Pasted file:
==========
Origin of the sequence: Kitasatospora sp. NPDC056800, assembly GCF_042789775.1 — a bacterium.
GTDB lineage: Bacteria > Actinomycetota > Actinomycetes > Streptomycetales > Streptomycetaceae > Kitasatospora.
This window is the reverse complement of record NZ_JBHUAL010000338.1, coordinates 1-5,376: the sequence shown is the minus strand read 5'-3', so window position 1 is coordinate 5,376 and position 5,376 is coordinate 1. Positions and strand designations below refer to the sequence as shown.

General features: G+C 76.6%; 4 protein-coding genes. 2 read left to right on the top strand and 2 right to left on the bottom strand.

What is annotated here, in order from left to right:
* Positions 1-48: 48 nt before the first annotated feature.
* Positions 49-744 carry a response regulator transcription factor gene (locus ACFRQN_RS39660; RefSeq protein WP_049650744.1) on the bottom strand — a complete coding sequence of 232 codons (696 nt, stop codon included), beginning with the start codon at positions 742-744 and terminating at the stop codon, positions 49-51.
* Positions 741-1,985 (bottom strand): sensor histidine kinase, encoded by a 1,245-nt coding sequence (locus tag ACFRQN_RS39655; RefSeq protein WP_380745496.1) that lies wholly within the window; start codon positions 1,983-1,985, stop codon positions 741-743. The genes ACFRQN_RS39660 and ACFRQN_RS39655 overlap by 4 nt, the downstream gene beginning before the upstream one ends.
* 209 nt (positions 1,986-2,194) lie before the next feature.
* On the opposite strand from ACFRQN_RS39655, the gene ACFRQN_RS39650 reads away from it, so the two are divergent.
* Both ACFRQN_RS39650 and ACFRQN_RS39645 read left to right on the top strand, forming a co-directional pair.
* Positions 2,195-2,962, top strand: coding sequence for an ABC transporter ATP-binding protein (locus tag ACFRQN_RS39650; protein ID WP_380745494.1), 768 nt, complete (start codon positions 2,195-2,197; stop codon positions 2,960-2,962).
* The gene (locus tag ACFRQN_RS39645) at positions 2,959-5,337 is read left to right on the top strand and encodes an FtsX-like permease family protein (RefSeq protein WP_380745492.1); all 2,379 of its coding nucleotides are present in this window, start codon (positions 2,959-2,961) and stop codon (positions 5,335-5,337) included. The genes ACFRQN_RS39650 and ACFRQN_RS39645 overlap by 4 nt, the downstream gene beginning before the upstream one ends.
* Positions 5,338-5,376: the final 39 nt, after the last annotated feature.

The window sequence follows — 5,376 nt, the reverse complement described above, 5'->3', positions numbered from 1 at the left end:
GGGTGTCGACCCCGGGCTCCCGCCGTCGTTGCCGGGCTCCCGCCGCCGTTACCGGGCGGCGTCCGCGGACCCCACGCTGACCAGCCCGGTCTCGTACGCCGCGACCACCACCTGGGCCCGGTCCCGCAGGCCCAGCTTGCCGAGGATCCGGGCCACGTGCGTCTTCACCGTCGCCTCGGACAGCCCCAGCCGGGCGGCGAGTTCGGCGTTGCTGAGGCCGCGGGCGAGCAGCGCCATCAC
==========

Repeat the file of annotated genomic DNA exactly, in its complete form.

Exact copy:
Origin of the sequence: Kitasatospora sp. NPDC056800, assembly GCF_042789775.1 — a bacterium.
GTDB lineage: Bacteria > Actinomycetota > Actinomycetes > Streptomycetales > Streptomycetaceae > Kitasatospora.
This window is the reverse complement of record NZ_JBHUAL010000338.1, coordinates 1-5,376: the sequence shown is the minus strand read 5'-3', so window position 1 is coordinate 5,376 and position 5,376 is coordinate 1. Positions and strand designations below refer to the sequence as shown.

General features: G+C 76.6%; 4 protein-coding genes. 2 read left to right on the top strand and 2 right to left on the bottom strand.

What is annotated here, in order from left to right:
* Positions 1-48: 48 nt before the first annotated feature.
* Positions 49-744 carry a response regulator transcription factor gene (locus ACFRQN_RS39660; RefSeq protein WP_049650744.1) on the bottom strand — a complete coding sequence of 232 codons (696 nt, stop codon included), beginning with the start codon at positions 742-744 and terminating at the stop codon, positions 49-51.
* Positions 741-1,985 (bottom strand): sensor histidine kinase, encoded by a 1,245-nt coding sequence (locus tag ACFRQN_RS39655; RefSeq protein WP_380745496.1) that lies wholly within the window; start codon positions 1,983-1,985, stop codon positions 741-743. The genes ACFRQN_RS39660 and ACFRQN_RS39655 overlap by 4 nt, the downstream gene beginning before the upstream one ends.
* 209 nt (positions 1,986-2,194) lie before the next feature.
* On the opposite strand from ACFRQN_RS39655, the gene ACFRQN_RS39650 reads away from it, so the two are divergent.
* Both ACFRQN_RS39650 and ACFRQN_RS39645 read left to right on the top strand, forming a co-directional pair.
* Positions 2,195-2,962, top strand: coding sequence for an ABC transporter ATP-binding protein (locus tag ACFRQN_RS39650; protein ID WP_380745494.1), 768 nt, complete (start codon positions 2,195-2,197; stop codon positions 2,960-2,962).
* The gene (locus tag ACFRQN_RS39645) at positions 2,959-5,337 is read left to right on the top strand and encodes an FtsX-like permease family protein (RefSeq protein WP_380745492.1); all 2,379 of its coding nucleotides are present in this window, start codon (positions 2,959-2,961) and stop codon (positions 5,335-5,337) included. The genes ACFRQN_RS39650 and ACFRQN_RS39645 overlap by 4 nt, the downstream gene beginning before the upstream one ends.
* Positions 5,338-5,376: the final 39 nt, after the last annotated feature.

The window sequence follows — 5,376 nt, the reverse complement described above, 5'->3', positions numbered from 1 at the left end:
GGGTGTCGACCCCGGGCTCCCGCCGTCGTTGCCGGGCTCCCGCCGCCGTTACCGGGCGGCGTCCGCGGACCCCACGCTGACCAGCCCGGTCTCGTACGCCGCGACCACCACCTGGGCCCGGTCCCGCAGGCCCAGCTTGCCGAGGATCCGGGCCACGTGCGTCTTCACCGTCGCCTCGGACAGCCCCAGCCGGGCGGCGAGTTCGGCGTTGCTGAGGCCGCGGGCGAGCAGCGCCATCAC